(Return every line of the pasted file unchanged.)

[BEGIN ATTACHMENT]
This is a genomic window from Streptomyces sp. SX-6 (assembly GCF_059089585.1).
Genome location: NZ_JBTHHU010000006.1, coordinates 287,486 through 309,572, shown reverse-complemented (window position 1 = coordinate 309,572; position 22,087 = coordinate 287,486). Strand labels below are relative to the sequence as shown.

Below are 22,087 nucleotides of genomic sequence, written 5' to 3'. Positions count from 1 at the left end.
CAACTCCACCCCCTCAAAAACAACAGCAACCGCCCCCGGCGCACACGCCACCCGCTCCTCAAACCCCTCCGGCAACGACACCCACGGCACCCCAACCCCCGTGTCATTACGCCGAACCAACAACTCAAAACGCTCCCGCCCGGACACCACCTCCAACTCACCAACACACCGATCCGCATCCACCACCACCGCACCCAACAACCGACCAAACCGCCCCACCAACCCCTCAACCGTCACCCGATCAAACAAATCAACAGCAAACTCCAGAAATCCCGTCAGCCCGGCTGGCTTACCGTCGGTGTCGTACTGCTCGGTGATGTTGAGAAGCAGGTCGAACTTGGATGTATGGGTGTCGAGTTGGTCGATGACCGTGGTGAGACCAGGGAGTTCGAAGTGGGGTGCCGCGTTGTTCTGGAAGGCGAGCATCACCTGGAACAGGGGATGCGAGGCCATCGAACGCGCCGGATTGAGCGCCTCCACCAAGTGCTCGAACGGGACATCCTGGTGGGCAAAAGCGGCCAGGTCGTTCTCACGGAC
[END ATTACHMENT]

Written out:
This is a genomic window from Streptomyces sp. SX-6 (assembly GCF_059089585.1).
Genome location: NZ_JBTHHU010000006.1, coordinates 287,486 through 309,572, shown reverse-complemented (window position 1 = coordinate 309,572; position 22,087 = coordinate 287,486). Strand labels below are relative to the sequence as shown.

Below are 22,087 nucleotides of genomic sequence, written 5' to 3'. Positions count from 1 at the left end.
CAACTCCACCCCCTCAAAAACAACAGCAACCGCCCCCGGCGCACACGCCACCCGCTCCTCAAACCCCTCCGGCAACGACACCCACGGCACCCCAACCCCCGTGTCATTACGCCGAACCAACAACTCAAAACGCTCCCGCCCGGACACCACCTCCAACTCACCAACACACCGATCCGCATCCACCACCACCGCACCCAACAACCGACCAAACCGCCCCACCAACCCCTCAACCGTCACCCGATCAAACAAATCAACAGCAAACTCCAGAAATCCCGTCAGCCCGGCTGGCTTACCGTCGGTGTCGTACTGCTCGGTGATGTTGAGAAGCAGGTCGAACTTGGATGTATGGGTGTCGAGTTGGTCGATGACCGTGGTGAGACCAGGGAGTTCGAAGTGGGGTGCCGCGTTGTTCTGGAAGGCGAGCATCACCTGGAACAGGGGATGCGAGGCCATCGAACGCGCCGGATTGAGCGCCTCCACCAAGTGCTCGAACGGGACATCCTGGTGGGCAAAAGCGGCCAGGTCGTTCTCACGGAC